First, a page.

In the book of Ezra in the Bible, the repatriated Jewish exiles had succeeded in rebuilding the altar and laying down a foundation for the temple was soon to come. This was done in just a few months upon their return to Jerusalem. It would seem like the temple building would naturally continue, and progress for a few short years until completion.
Yet this was not the case, as prophet Haggai noted:
This is what the Lord Almighty says: “These people say, ‘The time has not yet come to rebuild the Lord’s house.’” Then the word of the Lord came through the prophet Haggai: “Is it a time for you yourselves to be living in your paneled houses, while this house remains a ruin?”Haggai 2:2-3
Ezra wanted them to focus on building God’s temple (not their’s). If Prophet Haggai were alive today he would probably ask this question – whose temple are you building?
See the exiles had started well. They had rebuilt the altar, began the burnt offerings, and even laid the foundation of the temple (Ezra 3). But then something happened. The work got interrupted, so much so that they stopped building the temple for a significant amount of time. For approximately 18 years they were hindered from building God’s temple. It started of being a “legitimate” hindrance, as enemies of God’s cause, lobbied against them until the emperor halted the building program. There literally was nothing they could have done. But when the cessation of work became prolonged, it was clear (and least to the prophet Haggai) that they were simply making excuses, and had gotten disinterested in the Lord’s cause completely.
I think the story of the rebuilding of the temple serves as a spiritual analogy for us. In our walk with God, there are times when we may legitimately be hindered from doing the Lord’s bid (or building his temple if you will). But will that cause us to lose focus completely? Or will we get back on our horse again, and complete what we have started?
The enemies of the Jews hindered in several ways, scripture tells us (see Ezra 4). This hindrance by the enemy represents disturbance that could occur in our own lives. Firstly they pretended to be friendly with the Jews, by initially offering help to rebuild the temple. I think this speaks to us, that we should be careful whom we associate with. As a new believer, are you being pulled down by too much time with the wrong company? God can use you to win your friends to Christ but be alert to ensure they are not influencing you.
Secondly, when the friendly approach didn’t work, they changed tactics to full fledged attack by bribing corrupt soldiers and writing false accusations to the emperor. This represents overt spiritually attack from the devil in our lives. The Bible tells me that Satan’s goal is to try to steal, destroy and eventually kill. He is not a fan of people trying to live for God, or building up God’s kingdom to see lives changed for the fame of our Lord Jesus Christ. Indeed he is against the rebuilding of God’s “spiritual temple” everywhere. Sometimes Satan attacks us through temptations, dreams, negative impressions, incessant thoughts, and negative emotions. If you are feeling spiritually attacked particularly at the helm of doing something for God, seek God for deliverance, as Satan is no match for the mighty power of God.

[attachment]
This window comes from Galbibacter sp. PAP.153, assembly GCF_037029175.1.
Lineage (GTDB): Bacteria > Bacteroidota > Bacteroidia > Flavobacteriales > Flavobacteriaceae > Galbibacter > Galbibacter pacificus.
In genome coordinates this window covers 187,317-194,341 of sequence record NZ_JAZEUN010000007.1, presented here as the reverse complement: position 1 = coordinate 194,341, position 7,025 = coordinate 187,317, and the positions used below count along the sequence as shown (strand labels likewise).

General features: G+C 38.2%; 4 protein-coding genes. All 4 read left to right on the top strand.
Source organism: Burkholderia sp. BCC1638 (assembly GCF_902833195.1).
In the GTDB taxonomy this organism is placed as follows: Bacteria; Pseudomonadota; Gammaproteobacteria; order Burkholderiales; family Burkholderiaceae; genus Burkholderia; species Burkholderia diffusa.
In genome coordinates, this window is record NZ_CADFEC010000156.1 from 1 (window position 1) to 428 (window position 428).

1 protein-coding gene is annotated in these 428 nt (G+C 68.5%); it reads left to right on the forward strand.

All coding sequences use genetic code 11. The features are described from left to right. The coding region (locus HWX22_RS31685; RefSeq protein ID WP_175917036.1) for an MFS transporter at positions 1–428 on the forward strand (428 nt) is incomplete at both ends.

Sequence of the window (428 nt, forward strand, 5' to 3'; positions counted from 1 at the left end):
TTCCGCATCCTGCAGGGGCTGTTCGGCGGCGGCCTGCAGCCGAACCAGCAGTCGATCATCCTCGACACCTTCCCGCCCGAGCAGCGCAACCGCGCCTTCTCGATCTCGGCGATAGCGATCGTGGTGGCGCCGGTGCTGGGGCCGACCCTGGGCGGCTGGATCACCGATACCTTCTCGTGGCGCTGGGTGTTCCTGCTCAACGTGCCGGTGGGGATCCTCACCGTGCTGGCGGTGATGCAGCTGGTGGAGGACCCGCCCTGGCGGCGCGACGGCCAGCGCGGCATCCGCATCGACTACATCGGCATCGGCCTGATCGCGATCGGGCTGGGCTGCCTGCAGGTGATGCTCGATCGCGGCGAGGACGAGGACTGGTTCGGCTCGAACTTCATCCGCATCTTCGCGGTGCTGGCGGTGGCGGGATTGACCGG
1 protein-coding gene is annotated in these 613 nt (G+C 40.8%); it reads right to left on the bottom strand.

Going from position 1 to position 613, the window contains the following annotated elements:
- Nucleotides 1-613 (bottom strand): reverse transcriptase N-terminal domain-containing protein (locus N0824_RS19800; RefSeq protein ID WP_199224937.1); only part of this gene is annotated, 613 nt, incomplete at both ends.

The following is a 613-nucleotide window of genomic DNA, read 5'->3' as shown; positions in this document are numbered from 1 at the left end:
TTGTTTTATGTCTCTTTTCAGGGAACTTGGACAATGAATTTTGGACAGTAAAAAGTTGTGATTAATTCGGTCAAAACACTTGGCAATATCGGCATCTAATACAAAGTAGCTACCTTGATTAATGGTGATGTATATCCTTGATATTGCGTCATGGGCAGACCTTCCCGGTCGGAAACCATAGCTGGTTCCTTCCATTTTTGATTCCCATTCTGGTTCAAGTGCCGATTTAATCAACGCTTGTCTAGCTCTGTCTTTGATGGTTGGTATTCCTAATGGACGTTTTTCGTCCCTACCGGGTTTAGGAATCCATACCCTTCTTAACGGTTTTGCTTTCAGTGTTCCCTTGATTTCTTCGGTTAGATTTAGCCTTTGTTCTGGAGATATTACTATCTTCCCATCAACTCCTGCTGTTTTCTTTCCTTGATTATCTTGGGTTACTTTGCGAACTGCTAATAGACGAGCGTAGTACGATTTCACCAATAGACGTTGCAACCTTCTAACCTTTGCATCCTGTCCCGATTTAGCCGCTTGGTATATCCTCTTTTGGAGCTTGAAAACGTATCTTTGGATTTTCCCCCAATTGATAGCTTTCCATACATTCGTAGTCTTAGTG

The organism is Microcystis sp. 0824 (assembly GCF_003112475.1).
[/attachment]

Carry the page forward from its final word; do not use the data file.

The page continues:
It is time to go back to our first love, and rebuild the house of the Lord. Start small, start where you stopped. Whether with your contribution of finances, or time, or service. Get involved again, talk to your pastor about your renewed desire and get some friends to keep you accountable as well.
But the hindrance of the rebuilding wasn’t just from external forces. Because of the relentless disturbances, God’s people eventually got distracted from pursuing the rebuilding project. The verse from Haggai above tells us that they were no longer trying to build the house of God, instead, they were building their own houses. How many good Christians, particularly in the west have become wearied and harried with the hustle and bustle of our fast paced consumer driven culture? It seems the more money we make, the more we spend, so much so that it literally becomes impossible to give God’s temple our best. We find ourselves overtired by the end of the day simply because our children are too involved in extracurricular activities. Or we struggle to make regular substantial contributions to the church because our budgets are stretched to the max with payments towards debt demands that our over materialistic culture has coerced us to incurring. Thus like the ancient Jewish exiles we lose sight of the prize, and forget to stop building God’s legacy. The words of Haggai, then applies rightly to us. It is time to go back to our first love, and rebuild the house of the Lord. Start small, start where you stopped. Whether with your contribution of finances, or time, or service. Get involved again, talk to your pastor about your renewed desire and get some friends to keep you accountable as well.
May God help us all in our quest to rebuild his temple, so that the glory of this present house [temple] will be greater than the glory of the former house (Haggai 2:9).
– Pastor Olu Jegede